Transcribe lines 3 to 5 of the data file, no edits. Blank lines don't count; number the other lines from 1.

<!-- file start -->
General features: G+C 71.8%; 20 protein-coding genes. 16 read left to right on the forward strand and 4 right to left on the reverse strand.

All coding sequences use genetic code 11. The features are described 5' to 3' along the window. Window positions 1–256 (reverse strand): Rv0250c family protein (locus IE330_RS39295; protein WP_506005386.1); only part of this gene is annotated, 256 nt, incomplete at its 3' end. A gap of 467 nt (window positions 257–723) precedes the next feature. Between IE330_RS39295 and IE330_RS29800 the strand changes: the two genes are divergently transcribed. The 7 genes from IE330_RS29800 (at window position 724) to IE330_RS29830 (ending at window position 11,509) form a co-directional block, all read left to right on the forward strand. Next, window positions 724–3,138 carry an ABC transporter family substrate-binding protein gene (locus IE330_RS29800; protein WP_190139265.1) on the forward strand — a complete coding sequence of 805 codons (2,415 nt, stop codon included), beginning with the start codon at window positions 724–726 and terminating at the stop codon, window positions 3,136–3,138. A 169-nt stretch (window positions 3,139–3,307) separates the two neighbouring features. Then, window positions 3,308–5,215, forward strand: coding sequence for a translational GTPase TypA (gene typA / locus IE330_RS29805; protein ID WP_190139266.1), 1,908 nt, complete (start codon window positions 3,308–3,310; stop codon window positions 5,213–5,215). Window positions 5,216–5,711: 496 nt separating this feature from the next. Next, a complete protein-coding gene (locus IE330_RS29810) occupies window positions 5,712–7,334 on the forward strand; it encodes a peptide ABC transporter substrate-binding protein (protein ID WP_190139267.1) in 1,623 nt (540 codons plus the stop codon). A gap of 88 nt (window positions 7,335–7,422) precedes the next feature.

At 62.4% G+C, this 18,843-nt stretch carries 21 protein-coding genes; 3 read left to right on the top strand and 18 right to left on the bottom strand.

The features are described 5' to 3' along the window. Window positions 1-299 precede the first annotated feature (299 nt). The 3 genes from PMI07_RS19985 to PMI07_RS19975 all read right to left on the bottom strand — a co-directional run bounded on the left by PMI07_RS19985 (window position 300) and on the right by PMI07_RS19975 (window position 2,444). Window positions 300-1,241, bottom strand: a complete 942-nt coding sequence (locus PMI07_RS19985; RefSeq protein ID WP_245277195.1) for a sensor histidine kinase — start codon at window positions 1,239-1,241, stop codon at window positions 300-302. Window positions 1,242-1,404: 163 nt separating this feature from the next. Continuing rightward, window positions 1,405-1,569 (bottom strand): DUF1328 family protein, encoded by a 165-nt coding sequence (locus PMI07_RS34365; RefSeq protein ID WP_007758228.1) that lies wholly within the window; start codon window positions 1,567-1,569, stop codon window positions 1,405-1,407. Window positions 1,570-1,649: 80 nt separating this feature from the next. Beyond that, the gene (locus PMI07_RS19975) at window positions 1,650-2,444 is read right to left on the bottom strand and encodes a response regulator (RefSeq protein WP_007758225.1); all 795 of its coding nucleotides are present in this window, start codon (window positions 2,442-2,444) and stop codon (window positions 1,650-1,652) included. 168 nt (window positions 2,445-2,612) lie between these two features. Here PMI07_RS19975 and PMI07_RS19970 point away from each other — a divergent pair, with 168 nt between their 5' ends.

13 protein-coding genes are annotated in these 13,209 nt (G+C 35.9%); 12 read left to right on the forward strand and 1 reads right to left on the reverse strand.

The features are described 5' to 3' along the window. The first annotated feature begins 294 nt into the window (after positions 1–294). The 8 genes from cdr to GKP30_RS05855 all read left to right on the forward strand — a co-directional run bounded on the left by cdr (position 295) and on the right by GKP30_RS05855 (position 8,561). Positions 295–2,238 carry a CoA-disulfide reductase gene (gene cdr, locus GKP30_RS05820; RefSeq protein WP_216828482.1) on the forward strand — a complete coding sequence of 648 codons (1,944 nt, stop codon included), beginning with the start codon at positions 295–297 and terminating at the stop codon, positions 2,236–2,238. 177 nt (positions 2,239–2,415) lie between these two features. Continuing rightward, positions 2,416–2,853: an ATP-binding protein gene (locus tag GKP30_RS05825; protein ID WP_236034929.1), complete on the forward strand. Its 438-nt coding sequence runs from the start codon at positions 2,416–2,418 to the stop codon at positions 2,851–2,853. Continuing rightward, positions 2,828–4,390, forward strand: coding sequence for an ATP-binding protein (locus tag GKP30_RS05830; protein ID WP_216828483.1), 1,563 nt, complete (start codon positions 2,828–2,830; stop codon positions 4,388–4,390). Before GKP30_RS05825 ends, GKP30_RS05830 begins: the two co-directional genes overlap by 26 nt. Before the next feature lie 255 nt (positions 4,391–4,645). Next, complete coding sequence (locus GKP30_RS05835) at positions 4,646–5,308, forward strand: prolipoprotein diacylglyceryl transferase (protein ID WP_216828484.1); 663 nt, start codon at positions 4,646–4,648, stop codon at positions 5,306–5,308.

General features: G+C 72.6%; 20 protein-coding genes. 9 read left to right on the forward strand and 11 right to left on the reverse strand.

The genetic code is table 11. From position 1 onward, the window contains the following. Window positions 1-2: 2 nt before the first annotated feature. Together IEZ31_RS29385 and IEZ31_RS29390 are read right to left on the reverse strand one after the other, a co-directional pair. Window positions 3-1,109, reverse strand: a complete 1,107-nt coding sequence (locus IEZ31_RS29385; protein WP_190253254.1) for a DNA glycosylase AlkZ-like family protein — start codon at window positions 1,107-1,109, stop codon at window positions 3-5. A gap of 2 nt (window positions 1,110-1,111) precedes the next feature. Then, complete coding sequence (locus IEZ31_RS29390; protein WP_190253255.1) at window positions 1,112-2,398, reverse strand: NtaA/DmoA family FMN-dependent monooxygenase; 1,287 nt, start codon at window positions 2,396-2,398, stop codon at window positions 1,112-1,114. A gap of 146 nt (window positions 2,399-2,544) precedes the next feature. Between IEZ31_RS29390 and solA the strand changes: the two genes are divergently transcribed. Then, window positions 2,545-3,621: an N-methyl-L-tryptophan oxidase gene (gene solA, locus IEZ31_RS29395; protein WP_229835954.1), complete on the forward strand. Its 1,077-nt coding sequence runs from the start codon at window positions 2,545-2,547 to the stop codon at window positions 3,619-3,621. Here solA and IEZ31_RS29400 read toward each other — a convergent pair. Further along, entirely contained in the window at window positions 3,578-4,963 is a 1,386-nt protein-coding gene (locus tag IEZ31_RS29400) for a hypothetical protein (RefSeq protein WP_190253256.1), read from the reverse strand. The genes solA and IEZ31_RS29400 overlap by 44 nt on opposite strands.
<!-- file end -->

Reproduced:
At 62.4% G+C, this 18,843-nt stretch carries 21 protein-coding genes; 3 read left to right on the top strand and 18 right to left on the bottom strand.

The features are described 5' to 3' along the window. Window positions 1-299 precede the first annotated feature (299 nt). The 3 genes from PMI07_RS19985 to PMI07_RS19975 all read right to left on the bottom strand — a co-directional run bounded on the left by PMI07_RS19985 (window position 300) and on the right by PMI07_RS19975 (window position 2,444). Window positions 300-1,241, bottom strand: a complete 942-nt coding sequence (locus PMI07_RS19985; RefSeq protein ID WP_245277195.1) for a sensor histidine kinase — start codon at window positions 1,239-1,241, stop codon at window positions 300-302. Window positions 1,242-1,404: 163 nt separating this feature from the next. Continuing rightward, window positions 1,405-1,569 (bottom strand): DUF1328 family protein, encoded by a 165-nt coding sequence (locus PMI07_RS34365; RefSeq protein ID WP_007758228.1) that lies wholly within the window; start codon window positions 1,567-1,569, stop codon window positions 1,405-1,407. Window positions 1,570-1,649: 80 nt separating this feature from the next. Beyond that, the gene (locus PMI07_RS19975) at window positions 1,650-2,444 is read right to left on the bottom strand and encodes a response regulator (RefSeq protein WP_007758225.1); all 795 of its coding nucleotides are present in this window, start codon (window positions 2,442-2,444) and stop codon (window positions 1,650-1,652) included. 168 nt (window positions 2,445-2,612) lie between these two features. Here PMI07_RS19975 and PMI07_RS19970 point away from each other — a divergent pair, with 168 nt between their 5' ends.

13 protein-coding genes are annotated in these 13,209 nt (G+C 35.9%); 12 read left to right on the forward strand and 1 reads right to left on the reverse strand.